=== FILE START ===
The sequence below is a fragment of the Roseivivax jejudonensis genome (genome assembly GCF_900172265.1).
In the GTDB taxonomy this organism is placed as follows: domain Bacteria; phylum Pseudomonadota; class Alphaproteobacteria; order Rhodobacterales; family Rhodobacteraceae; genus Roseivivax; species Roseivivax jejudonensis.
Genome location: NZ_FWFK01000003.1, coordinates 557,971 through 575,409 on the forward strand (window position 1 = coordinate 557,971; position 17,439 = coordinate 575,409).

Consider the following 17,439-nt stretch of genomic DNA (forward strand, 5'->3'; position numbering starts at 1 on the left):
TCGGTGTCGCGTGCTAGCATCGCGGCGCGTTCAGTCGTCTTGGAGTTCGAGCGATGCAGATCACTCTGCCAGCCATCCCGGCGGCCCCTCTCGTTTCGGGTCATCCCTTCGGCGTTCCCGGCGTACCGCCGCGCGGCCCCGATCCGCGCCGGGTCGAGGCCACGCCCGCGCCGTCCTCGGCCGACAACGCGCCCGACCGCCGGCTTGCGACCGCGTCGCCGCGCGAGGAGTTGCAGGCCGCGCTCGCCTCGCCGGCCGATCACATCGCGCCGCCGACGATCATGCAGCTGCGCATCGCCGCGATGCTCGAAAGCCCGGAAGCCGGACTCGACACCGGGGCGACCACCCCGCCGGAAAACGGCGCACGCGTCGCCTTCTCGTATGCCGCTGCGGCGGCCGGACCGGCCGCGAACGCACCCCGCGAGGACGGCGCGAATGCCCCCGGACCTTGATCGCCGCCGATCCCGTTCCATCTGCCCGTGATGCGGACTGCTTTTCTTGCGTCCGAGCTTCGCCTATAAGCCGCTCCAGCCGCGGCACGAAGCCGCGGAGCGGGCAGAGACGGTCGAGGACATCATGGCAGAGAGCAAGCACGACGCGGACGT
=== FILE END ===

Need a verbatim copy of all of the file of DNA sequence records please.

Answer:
The sequence below is a fragment of the Roseivivax jejudonensis genome (genome assembly GCF_900172265.1).
In the GTDB taxonomy this organism is placed as follows: domain Bacteria; phylum Pseudomonadota; class Alphaproteobacteria; order Rhodobacterales; family Rhodobacteraceae; genus Roseivivax; species Roseivivax jejudonensis.
Genome location: NZ_FWFK01000003.1, coordinates 557,971 through 575,409 on the forward strand (window position 1 = coordinate 557,971; position 17,439 = coordinate 575,409).

Consider the following 17,439-nt stretch of genomic DNA (forward strand, 5'->3'; position numbering starts at 1 on the left):
TCGGTGTCGCGTGCTAGCATCGCGGCGCGTTCAGTCGTCTTGGAGTTCGAGCGATGCAGATCACTCTGCCAGCCATCCCGGCGGCCCCTCTCGTTTCGGGTCATCCCTTCGGCGTTCCCGGCGTACCGCCGCGCGGCCCCGATCCGCGCCGGGTCGAGGCCACGCCCGCGCCGTCCTCGGCCGACAACGCGCCCGACCGCCGGCTTGCGACCGCGTCGCCGCGCGAGGAGTTGCAGGCCGCGCTCGCCTCGCCGGCCGATCACATCGCGCCGCCGACGATCATGCAGCTGCGCATCGCCGCGATGCTCGAAAGCCCGGAAGCCGGACTCGACACCGGGGCGACCACCCCGCCGGAAAACGGCGCACGCGTCGCCTTCTCGTATGCCGCTGCGGCGGCCGGACCGGCCGCGAACGCACCCCGCGAGGACGGCGCGAATGCCCCCGGACCTTGATCGCCGCCGATCCCGTTCCATCTGCCCGTGATGCGGACTGCTTTTCTTGCGTCCGAGCTTCGCCTATAAGCCGCTCCAGCCGCGGCACGAAGCCGCGGAGCGGGCAGAGACGGTCGAGGACATCATGGCAGAGAGCAAGCACGACGCGGACGT